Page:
"They look like they're from out of town. They look like gang members."
"They," according to Palamar Drive resident Jim Kuczo, are the teenagers and young men who play basketball at the courts in Highwood Park at the end of his street, and who he said deter neighbors from enjoying the park.
Kuczo was hoping that the Parks and Recreation Commission last week would consider removing the basketball rims from the court, forcing the players to go elsewhere.
He spoke before the commission Aug. 21, but the panel did not grant his request.
The players speed and use foul language, Kuczo said, leaving garbage in their wake. "They have no respect for the neighborhood, for the park," Kuczo said, who insisted his complaints were "not a race issue, it's a behavior issue."
With no basketball hoops, he said, "Hopefully, wherever they come from, they'll go back to ... I don't want them in my neighborhood." Kuczo and neighbors also met about a month ago with Recreation Director Gerald Lombardo and representatives of the Police Department to express their concerns.
But commission Chairman Dante Gallucci said Kuczo has no idea where the basketball players live, just by the way they look. "I know both residents and non-residents use that park," Gallucci said, adding his son often plays basketball there with other Fairfield Warde High School graduates.
And, Gallucci said, some of the speeding and littering can also be attributed to the Little League tee ball teams that are assigned to the park. "God forbid a Fairfield parent leaves five minutes early for something," he said.
As president of the Fairfield National Little League, Gallucci said he would speak to the coaches and let them know that if they continue to contribute to issues in the neighborhood, they would no longer be assigned by the league to use the park.
Other factors are out of the commission's control, Gallucci said, and are instead police issues, such as speeding and people in the park after the sundown curfew. He said the park and rec officials would work with police on things like that.
But closing a park because of a police issue is not the answer, Gallucci said. "The bad people will go away, but the good people can't use it either," he said. "This commission should do whatever it can to ensure we don't close public parks."
In addition to the basketball court, there is a playground and a ballfield at the park, sometimes referred to as Palamar Park, though the sign there calls it Highwood Park.
Taking down the hoops was not an option approved by the commission, though a few suggested it might be something to try for a few months.
Selectman Kevin Kiley, a Steiner Street resident, said neighbors have come to the conclusion that most of the time, the park is just not an option for them to use because they are intimidated by the basketball players.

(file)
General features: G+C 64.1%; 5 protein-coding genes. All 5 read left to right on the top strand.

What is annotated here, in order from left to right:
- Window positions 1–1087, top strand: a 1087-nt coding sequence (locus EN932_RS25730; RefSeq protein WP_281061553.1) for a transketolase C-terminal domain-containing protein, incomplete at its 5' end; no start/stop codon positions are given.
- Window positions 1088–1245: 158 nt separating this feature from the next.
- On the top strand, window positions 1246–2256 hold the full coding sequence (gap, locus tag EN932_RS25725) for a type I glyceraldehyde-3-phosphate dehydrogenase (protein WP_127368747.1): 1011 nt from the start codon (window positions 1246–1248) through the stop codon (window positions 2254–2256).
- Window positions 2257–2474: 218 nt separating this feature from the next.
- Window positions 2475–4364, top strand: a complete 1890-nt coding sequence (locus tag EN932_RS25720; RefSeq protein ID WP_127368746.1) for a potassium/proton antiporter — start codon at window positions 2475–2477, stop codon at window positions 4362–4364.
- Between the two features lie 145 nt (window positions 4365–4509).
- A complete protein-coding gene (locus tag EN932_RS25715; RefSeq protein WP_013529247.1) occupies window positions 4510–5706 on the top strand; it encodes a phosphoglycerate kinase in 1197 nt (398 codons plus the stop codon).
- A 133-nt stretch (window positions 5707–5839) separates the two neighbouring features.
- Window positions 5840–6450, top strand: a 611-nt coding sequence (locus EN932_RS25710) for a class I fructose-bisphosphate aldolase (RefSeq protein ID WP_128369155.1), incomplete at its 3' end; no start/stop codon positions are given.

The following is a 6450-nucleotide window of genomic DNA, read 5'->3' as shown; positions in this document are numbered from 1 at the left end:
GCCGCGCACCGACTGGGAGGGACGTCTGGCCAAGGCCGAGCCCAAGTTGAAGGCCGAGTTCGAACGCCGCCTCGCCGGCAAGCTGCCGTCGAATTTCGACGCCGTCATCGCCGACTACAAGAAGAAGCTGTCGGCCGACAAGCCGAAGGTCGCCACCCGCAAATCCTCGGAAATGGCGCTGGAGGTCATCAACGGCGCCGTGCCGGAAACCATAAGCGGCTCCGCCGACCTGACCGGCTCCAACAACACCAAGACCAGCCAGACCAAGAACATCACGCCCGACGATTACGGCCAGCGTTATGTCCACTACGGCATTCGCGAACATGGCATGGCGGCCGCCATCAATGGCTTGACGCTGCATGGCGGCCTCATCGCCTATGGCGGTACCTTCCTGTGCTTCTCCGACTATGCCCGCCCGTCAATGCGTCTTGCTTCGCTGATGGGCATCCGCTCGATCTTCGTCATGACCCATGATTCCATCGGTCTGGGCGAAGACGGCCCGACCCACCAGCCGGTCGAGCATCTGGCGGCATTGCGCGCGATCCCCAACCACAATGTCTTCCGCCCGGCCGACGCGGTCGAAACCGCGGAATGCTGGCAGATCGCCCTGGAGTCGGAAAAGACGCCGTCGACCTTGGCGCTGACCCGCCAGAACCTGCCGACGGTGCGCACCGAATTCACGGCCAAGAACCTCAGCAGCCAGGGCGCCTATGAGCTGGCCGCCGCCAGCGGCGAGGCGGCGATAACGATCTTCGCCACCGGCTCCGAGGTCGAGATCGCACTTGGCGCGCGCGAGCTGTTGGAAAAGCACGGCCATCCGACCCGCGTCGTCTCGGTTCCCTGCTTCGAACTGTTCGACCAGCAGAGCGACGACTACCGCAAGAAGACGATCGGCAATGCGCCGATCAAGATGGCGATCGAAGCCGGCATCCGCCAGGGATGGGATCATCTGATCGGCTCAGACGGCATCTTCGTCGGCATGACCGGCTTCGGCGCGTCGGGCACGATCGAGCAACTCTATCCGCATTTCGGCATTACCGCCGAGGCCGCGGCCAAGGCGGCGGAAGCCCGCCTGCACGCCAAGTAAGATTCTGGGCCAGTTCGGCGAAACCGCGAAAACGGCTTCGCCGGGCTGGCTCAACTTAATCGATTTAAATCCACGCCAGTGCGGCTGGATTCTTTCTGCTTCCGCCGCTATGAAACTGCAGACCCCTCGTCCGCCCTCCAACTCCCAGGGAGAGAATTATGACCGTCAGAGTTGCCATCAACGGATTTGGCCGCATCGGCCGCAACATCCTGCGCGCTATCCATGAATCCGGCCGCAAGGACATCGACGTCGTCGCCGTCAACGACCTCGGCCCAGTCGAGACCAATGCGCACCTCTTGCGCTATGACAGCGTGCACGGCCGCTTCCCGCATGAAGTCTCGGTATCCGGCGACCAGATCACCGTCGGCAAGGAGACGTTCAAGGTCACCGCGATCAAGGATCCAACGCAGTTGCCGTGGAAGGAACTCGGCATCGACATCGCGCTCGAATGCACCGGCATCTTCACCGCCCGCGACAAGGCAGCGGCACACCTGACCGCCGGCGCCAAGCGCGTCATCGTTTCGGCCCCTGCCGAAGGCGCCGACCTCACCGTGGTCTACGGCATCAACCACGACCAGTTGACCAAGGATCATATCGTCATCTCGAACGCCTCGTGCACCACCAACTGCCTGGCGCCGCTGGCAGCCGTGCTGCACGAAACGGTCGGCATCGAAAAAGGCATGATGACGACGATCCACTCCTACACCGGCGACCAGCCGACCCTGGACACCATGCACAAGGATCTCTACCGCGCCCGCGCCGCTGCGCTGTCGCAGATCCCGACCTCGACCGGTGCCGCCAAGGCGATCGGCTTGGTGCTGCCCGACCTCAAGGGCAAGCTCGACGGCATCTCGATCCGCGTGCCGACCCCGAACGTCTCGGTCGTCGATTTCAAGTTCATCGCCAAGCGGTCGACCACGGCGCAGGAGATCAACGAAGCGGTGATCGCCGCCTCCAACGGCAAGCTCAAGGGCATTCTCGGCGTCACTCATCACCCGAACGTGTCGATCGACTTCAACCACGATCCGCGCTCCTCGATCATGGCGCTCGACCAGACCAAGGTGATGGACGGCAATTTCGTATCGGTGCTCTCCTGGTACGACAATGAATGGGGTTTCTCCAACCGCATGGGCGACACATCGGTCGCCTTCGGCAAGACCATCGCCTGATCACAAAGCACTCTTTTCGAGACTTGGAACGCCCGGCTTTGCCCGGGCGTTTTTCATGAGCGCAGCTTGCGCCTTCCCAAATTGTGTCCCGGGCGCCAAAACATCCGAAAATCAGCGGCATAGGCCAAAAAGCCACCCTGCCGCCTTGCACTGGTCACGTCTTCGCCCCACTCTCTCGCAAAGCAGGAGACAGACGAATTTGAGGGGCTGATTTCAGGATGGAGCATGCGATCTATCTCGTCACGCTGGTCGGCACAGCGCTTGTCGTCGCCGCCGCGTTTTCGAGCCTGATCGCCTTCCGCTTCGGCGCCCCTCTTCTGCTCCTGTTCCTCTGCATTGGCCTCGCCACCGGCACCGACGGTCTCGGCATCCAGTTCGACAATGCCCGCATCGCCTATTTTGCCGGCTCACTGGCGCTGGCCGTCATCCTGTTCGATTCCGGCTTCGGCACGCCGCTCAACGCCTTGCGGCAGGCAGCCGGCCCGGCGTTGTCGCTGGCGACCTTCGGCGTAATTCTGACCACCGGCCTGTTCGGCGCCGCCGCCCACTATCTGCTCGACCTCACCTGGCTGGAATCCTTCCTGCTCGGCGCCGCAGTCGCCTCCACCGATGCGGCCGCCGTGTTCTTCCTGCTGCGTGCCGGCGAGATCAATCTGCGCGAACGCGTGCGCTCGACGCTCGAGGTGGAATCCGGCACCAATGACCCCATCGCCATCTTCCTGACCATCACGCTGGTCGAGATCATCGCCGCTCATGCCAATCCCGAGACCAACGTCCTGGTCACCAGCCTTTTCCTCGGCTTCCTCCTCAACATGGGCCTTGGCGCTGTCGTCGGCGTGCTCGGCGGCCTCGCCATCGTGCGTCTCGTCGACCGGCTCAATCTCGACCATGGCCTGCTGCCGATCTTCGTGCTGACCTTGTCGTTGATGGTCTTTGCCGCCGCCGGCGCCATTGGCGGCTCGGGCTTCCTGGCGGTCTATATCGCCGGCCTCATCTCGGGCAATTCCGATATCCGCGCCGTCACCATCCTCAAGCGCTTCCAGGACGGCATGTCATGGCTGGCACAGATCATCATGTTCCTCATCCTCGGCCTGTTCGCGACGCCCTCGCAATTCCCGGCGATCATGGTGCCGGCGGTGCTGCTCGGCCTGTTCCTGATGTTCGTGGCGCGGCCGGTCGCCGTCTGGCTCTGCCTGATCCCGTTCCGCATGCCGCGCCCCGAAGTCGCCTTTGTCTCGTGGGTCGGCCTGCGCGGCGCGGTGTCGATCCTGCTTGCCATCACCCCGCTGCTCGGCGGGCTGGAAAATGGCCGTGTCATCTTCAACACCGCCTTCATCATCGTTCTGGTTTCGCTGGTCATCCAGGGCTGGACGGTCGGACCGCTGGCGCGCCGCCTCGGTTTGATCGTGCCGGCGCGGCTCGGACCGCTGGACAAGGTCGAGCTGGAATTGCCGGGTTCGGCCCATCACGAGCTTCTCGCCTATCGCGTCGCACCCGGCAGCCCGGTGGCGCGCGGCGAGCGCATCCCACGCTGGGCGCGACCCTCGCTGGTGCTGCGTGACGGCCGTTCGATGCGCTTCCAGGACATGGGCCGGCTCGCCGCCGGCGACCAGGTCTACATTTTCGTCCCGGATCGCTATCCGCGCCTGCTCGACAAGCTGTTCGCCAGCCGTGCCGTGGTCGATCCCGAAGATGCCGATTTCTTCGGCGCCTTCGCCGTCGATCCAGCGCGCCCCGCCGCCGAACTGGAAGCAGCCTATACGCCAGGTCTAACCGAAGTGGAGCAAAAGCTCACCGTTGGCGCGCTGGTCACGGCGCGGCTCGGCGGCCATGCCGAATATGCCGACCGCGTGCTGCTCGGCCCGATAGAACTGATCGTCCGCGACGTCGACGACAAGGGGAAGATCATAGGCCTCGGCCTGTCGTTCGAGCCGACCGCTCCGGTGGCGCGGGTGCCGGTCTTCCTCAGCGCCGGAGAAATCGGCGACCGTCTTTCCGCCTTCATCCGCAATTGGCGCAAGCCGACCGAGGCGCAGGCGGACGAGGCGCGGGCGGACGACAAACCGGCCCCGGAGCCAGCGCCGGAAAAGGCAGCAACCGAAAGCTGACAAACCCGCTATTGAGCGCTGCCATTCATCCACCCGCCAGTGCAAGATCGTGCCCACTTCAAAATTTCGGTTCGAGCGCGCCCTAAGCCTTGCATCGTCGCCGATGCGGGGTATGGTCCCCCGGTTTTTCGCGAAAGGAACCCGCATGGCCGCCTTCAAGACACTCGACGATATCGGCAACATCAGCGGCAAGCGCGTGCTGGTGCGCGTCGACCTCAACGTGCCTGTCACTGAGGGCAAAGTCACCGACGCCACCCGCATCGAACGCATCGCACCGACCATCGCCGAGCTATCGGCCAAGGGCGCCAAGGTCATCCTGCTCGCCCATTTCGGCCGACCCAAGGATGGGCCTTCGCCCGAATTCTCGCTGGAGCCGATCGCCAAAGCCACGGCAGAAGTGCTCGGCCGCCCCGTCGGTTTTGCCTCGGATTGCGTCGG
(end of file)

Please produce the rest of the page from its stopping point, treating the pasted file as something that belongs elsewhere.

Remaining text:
He said during July's neighborhood meeting with Lombardo and representatives of the Police Department, he believed a "gentleman's agreement" had been reached to remove the basketball rims. Kiley said with the rims going back up at the outdoor courts at Fairfield Warde, and if the Highwood rims were removed, it might help alleviate the problems.
The rims at Warde were apparently taken down by school officials because of behavior issues at those basketball courts, though they are back up now.
"The neighbors are at their wits' end," Kiley said. "They need some relief."
Police have been making regular checks of the park, tucked off of Fairfield Woods Road, once or twice a day, as well as responding to calls from residents. For example, on June 12, Kuczo called about a dog in the park. Police found a dog, on a leash, accompanied by the owner. According to the report, the owner said there were no signs that dogs are not allowed and he was not aware they were prohibited from town parks and schools. After he was informed of the regulations, the officer said the owner took the dog, described as a puppy, from the park. The report also indicated that there were no signs informing visitors of the "no dogs" regulation.
Often, the officers' reports indicate they found no violations at the park, in response to calls for service or during their routine checks. A call about a suspicious car parked near the basketball courts around 11 p.m. on a June night turned out to belong to another resident of the street. An abandoned car report was revealed to be a car with a flat tire, belonging to a Stratford resident. It was tagged by police, but when they went back to check on it a short time later, the vehicle was gone.
Kuczo told the commission that one time players threw garbage at a pregnant woman who asked them to pick up their trash. He also said he's confronted people who have gotten out of their cars and "almost beat the crap out of me."
One example Kuczo brought to the commission 's attention was a drug deal gone bad last May. A Fairfield teen was planning to sell marijuana to three others, who instead pulled a gun on him, after first trying to buy the pot with fake money. They met at the park around 9 p.m.
All four were arrested, and the gun, a pellet gun, was later found in a nearby yard. Of the four, three were from Fairfield, one was from Norwalk. The Fairfield residents came from York Road, Black Rock Turnpike and Rock Ridge Road.
Commissioner Barbara Rifkin said taking down the rims would be the wrong direction for the panel to take. "A better direction would be to have better police protection," she said.
The police, however, won't do anything about the offensive language or garbage, Kuczo said.
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